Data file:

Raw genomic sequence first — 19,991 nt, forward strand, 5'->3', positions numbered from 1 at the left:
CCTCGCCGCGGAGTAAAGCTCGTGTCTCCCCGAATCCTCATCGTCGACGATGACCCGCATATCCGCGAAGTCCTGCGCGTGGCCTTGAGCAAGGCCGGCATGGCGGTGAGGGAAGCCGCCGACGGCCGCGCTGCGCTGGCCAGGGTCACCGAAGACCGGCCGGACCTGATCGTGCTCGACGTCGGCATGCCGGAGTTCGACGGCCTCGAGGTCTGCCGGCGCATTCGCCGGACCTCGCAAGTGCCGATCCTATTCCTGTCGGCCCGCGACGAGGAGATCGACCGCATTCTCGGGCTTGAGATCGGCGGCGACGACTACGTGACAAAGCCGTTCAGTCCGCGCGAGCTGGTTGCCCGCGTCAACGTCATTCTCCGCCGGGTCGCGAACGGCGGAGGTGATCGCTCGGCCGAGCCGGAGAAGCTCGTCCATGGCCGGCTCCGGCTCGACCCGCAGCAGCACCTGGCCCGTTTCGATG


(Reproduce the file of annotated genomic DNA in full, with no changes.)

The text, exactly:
Raw genomic sequence first — 19,991 nt, forward strand, 5'->3', positions numbered from 1 at the left:
CCTCGCCGCGGAGTAAAGCTCGTGTCTCCCCGAATCCTCATCGTCGACGATGACCCGCATATCCGCGAAGTCCTGCGCGTGGCCTTGAGCAAGGCCGGCATGGCGGTGAGGGAAGCCGCCGACGGCCGCGCTGCGCTGGCCAGGGTCACCGAAGACCGGCCGGACCTGATCGTGCTCGACGTCGGCATGCCGGAGTTCGACGGCCTCGAGGTCTGCCGGCGCATTCGCCGGACCTCGCAAGTGCCGATCCTATTCCTGTCGGCCCGCGACGAGGAGATCGACCGCATTCTCGGGCTTGAGATCGGCGGCGACGACTACGTGACAAAGCCGTTCAGTCCGCGCGAGCTGGTTGCCCGCGTCAACGTCATTCTCCGCCGGGTCGCGAACGGCGGAGGTGATCGCTCGGCCGAGCCGGAGAAGCTCGTCCATGGCCGGCTCCGGCTCGACCCGCAGCAGCACCTGGCCCGTTTCGATG